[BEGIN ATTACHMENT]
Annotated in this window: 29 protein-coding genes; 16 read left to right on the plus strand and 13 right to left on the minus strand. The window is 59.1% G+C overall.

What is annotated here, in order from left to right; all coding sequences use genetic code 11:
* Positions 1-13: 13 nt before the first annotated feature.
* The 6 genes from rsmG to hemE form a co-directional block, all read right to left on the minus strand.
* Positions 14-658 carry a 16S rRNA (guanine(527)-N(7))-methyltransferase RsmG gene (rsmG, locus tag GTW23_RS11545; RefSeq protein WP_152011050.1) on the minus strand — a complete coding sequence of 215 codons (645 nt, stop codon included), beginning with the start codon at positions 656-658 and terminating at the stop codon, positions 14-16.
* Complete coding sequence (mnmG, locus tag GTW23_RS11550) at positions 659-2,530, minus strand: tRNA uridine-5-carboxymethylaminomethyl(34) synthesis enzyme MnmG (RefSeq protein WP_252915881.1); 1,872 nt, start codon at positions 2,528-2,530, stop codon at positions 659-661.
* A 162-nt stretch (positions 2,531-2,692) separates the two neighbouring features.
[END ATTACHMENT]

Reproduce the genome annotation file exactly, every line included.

Annotated in this window: 29 protein-coding genes; 16 read left to right on the plus strand and 13 right to left on the minus strand. The window is 59.1% G+C overall.

What is annotated here, in order from left to right; all coding sequences use genetic code 11:
* Positions 1-13: 13 nt before the first annotated feature.
* The 6 genes from rsmG to hemE form a co-directional block, all read right to left on the minus strand.
* Positions 14-658 carry a 16S rRNA (guanine(527)-N(7))-methyltransferase RsmG gene (rsmG, locus tag GTW23_RS11545; RefSeq protein WP_152011050.1) on the minus strand — a complete coding sequence of 215 codons (645 nt, stop codon included), beginning with the start codon at positions 656-658 and terminating at the stop codon, positions 14-16.
* Complete coding sequence (mnmG, locus tag GTW23_RS11550) at positions 659-2,530, minus strand: tRNA uridine-5-carboxymethylaminomethyl(34) synthesis enzyme MnmG (RefSeq protein WP_252915881.1); 1,872 nt, start codon at positions 2,528-2,530, stop codon at positions 659-661.
* A 162-nt stretch (positions 2,531-2,692) separates the two neighbouring features.